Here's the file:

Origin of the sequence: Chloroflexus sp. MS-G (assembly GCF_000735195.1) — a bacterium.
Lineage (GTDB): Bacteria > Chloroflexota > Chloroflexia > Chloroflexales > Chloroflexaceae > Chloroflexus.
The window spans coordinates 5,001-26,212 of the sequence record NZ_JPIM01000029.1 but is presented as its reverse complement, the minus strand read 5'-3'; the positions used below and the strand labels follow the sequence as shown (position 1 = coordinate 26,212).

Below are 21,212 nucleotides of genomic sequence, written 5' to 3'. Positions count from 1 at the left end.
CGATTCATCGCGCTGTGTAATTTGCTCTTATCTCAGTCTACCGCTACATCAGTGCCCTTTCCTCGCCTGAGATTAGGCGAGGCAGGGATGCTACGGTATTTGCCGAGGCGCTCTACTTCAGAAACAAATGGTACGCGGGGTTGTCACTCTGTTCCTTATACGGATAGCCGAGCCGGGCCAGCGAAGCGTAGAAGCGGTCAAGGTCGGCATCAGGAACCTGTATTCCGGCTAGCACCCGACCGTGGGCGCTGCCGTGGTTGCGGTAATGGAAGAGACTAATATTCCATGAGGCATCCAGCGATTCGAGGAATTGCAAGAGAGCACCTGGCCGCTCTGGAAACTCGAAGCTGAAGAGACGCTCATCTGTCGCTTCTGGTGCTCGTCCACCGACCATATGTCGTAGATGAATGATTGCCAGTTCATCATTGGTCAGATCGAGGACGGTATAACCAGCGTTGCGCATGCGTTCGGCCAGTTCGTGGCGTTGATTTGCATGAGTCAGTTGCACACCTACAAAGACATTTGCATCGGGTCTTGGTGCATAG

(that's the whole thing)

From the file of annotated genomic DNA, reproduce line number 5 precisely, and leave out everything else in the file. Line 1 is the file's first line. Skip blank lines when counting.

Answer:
CGATTCATCGCGCTGTGTAATTTGCTCTTATCTCAGTCTACCGCTACATCAGTGCCCTTTCCTCGCCTGAGATTAGGCGAGGCAGGGATGCTACGGTATTTGCCGAGGCGCTCTACTTCAGAAACAAATGGTACGCGGGGTTGTCACTCTGTTCCTTATACGGATAGCCGAGCCGGGCCAGCGAAGCGTAGAAGCGGTCAAGGTCGGCATCAGGAACCTGTATTCCGGCTAGCACCCGACCGTGGGCGCTGCCGTGGTTGCGGTAATGGAAGAGACTAATATTCCATGAGGCATCCAGCGATTCGAGGAATTGCAAGAGAGCACCTGGCCGCTCTGGAAACTCGAAGCTGAAGAGACGCTCATCTGTCGCTTCTGGTGCTCGTCCACCGACCATATGTCGTAGATGAATGATTGCCAGTTCATCATTGGTCAGATCGAGGACGGTATAACCAGCGTTGCGCATGCGTTCGGCCAGTTCGTGGCGTTGATTTGCATGAGTCAGTTGCACACCTACAAAGACATTTGCATCGGGTCTTGGTGCATAG